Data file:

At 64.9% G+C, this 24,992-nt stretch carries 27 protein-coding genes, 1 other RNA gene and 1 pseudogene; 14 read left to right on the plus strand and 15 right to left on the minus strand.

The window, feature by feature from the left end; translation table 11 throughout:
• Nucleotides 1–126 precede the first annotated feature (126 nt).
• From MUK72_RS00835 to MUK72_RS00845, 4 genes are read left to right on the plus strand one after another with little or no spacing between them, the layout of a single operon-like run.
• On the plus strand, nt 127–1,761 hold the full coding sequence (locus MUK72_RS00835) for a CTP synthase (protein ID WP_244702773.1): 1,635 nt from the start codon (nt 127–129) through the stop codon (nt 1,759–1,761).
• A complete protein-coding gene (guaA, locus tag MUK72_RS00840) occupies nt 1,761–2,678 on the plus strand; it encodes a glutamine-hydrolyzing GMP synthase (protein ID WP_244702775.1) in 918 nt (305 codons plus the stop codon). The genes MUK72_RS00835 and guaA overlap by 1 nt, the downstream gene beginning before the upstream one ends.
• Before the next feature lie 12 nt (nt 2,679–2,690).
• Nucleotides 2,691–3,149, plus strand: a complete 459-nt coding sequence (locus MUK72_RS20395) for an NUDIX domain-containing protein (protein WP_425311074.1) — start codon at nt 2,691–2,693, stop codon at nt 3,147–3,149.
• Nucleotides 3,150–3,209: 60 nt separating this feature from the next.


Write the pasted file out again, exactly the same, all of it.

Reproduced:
At 64.9% G+C, this 24,992-nt stretch carries 27 protein-coding genes, 1 other RNA gene and 1 pseudogene; 14 read left to right on the plus strand and 15 right to left on the minus strand.

The window, feature by feature from the left end; translation table 11 throughout:
• Nucleotides 1–126 precede the first annotated feature (126 nt).
• From MUK72_RS00835 to MUK72_RS00845, 4 genes are read left to right on the plus strand one after another with little or no spacing between them, the layout of a single operon-like run.
• On the plus strand, nt 127–1,761 hold the full coding sequence (locus MUK72_RS00835) for a CTP synthase (protein ID WP_244702773.1): 1,635 nt from the start codon (nt 127–129) through the stop codon (nt 1,759–1,761).
• A complete protein-coding gene (guaA, locus tag MUK72_RS00840) occupies nt 1,761–2,678 on the plus strand; it encodes a glutamine-hydrolyzing GMP synthase (protein ID WP_244702775.1) in 918 nt (305 codons plus the stop codon). The genes MUK72_RS00835 and guaA overlap by 1 nt, the downstream gene beginning before the upstream one ends.
• Before the next feature lie 12 nt (nt 2,679–2,690).
• Nucleotides 2,691–3,149, plus strand: a complete 459-nt coding sequence (locus MUK72_RS20395) for an NUDIX domain-containing protein (protein WP_425311074.1) — start codon at nt 2,691–2,693, stop codon at nt 3,147–3,149.
• Nucleotides 3,150–3,209: 60 nt separating this feature from the next.